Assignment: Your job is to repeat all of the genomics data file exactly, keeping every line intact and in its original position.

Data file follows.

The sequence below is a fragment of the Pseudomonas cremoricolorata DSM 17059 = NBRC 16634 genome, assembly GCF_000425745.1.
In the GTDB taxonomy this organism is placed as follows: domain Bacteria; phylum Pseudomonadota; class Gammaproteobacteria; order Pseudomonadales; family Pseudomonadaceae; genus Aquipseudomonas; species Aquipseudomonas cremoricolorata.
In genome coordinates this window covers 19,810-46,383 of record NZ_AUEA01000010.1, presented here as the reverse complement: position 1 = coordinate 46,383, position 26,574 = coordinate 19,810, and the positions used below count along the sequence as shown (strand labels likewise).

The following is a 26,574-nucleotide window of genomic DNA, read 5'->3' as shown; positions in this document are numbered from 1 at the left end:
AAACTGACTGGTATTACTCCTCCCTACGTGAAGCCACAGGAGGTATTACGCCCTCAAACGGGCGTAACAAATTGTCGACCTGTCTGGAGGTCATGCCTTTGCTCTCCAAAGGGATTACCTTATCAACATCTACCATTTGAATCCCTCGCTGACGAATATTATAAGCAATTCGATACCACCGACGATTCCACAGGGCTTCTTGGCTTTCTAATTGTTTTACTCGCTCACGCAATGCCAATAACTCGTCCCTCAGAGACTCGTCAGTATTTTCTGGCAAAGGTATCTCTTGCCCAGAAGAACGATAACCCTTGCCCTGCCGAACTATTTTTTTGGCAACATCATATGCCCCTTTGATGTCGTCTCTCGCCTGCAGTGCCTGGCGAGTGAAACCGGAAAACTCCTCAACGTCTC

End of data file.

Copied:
The sequence below is a fragment of the Pseudomonas cremoricolorata DSM 17059 = NBRC 16634 genome, assembly GCF_000425745.1.
In the GTDB taxonomy this organism is placed as follows: domain Bacteria; phylum Pseudomonadota; class Gammaproteobacteria; order Pseudomonadales; family Pseudomonadaceae; genus Aquipseudomonas; species Aquipseudomonas cremoricolorata.
In genome coordinates this window covers 19,810-46,383 of record NZ_AUEA01000010.1, presented here as the reverse complement: position 1 = coordinate 46,383, position 26,574 = coordinate 19,810, and the positions used below count along the sequence as shown (strand labels likewise).

The following is a 26,574-nucleotide window of genomic DNA, read 5'->3' as shown; positions in this document are numbered from 1 at the left end:
AAACTGACTGGTATTACTCCTCCCTACGTGAAGCCACAGGAGGTATTACGCCCTCAAACGGGCGTAACAAATTGTCGACCTGTCTGGAGGTCATGCCTTTGCTCTCCAAAGGGATTACCTTATCAACATCTACCATTTGAATCCCTCGCTGACGAATATTATAAGCAATTCGATACCACCGACGATTCCACAGGGCTTCTTGGCTTTCTAATTGTTTTACTCGCTCACGCAATGCCAATAACTCGTCCCTCAGAGACTCGTCAGTATTTTCTGGCAAAGGTATCTCTTGCCCAGAAGAACGATAACCCTTGCCCTGCCGAACTATTTTTTTGGCAACATCATATGCCCCTTTGATGTCGTCTCTCGCCTGCAGTGCCTGGCGAGTGAAACCGGAAAACTCCTCAACGTCTC